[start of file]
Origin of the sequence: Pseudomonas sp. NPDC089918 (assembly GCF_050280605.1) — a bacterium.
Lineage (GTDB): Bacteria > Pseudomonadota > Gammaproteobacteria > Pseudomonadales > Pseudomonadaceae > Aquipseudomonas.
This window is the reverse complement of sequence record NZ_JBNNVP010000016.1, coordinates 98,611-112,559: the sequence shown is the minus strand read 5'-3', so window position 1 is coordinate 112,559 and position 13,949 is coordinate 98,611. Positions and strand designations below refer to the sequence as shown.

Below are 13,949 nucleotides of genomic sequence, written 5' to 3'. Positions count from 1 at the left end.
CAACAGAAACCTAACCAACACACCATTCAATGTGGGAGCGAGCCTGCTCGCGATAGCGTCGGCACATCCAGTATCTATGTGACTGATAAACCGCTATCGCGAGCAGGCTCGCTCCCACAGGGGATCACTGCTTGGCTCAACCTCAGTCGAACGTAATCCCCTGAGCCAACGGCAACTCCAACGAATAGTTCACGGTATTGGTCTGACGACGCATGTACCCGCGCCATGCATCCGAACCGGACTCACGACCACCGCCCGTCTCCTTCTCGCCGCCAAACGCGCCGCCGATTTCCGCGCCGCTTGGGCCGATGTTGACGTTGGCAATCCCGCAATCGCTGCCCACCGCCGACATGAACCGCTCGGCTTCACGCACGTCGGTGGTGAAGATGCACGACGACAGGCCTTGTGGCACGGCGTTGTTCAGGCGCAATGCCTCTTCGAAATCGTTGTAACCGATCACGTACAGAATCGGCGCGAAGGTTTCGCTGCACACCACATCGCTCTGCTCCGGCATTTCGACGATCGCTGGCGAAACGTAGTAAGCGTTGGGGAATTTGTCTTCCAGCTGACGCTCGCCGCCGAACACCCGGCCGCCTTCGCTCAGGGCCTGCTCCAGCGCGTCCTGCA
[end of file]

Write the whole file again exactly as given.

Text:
Origin of the sequence: Pseudomonas sp. NPDC089918 (assembly GCF_050280605.1) — a bacterium.
Lineage (GTDB): Bacteria > Pseudomonadota > Gammaproteobacteria > Pseudomonadales > Pseudomonadaceae > Aquipseudomonas.
This window is the reverse complement of sequence record NZ_JBNNVP010000016.1, coordinates 98,611-112,559: the sequence shown is the minus strand read 5'-3', so window position 1 is coordinate 112,559 and position 13,949 is coordinate 98,611. Positions and strand designations below refer to the sequence as shown.

Below are 13,949 nucleotides of genomic sequence, written 5' to 3'. Positions count from 1 at the left end.
CAACAGAAACCTAACCAACACACCATTCAATGTGGGAGCGAGCCTGCTCGCGATAGCGTCGGCACATCCAGTATCTATGTGACTGATAAACCGCTATCGCGAGCAGGCTCGCTCCCACAGGGGATCACTGCTTGGCTCAACCTCAGTCGAACGTAATCCCCTGAGCCAACGGCAACTCCAACGAATAGTTCACGGTATTGGTCTGACGACGCATGTACCCGCGCCATGCATCCGAACCGGACTCACGACCACCGCCCGTCTCCTTCTCGCCGCCAAACGCGCCGCCGATTTCCGCGCCGCTTGGGCCGATGTTGACGTTGGCAATCCCGCAATCGCTGCCCACCGCCGACATGAACCGCTCGGCTTCACGCACGTCGGTGGTGAAGATGCACGACGACAGGCCTTGTGGCACGGCGTTGTTCAGGCGCAATGCCTCTTCGAAATCGTTGTAACCGATCACGTACAGAATCGGCGCGAAGGTTTCGCTGCACACCACATCGCTCTGCTCCGGCATTTCGACGATCGCTGGCGAAACGTAGTAAGCGTTGGGGAATTTGTCTTCCAGCTGACGCTCGCCGCCGAACACCCGGCCGCCTTCGCTCAGGGCCTGCTCCAGCGCGTCCTGCA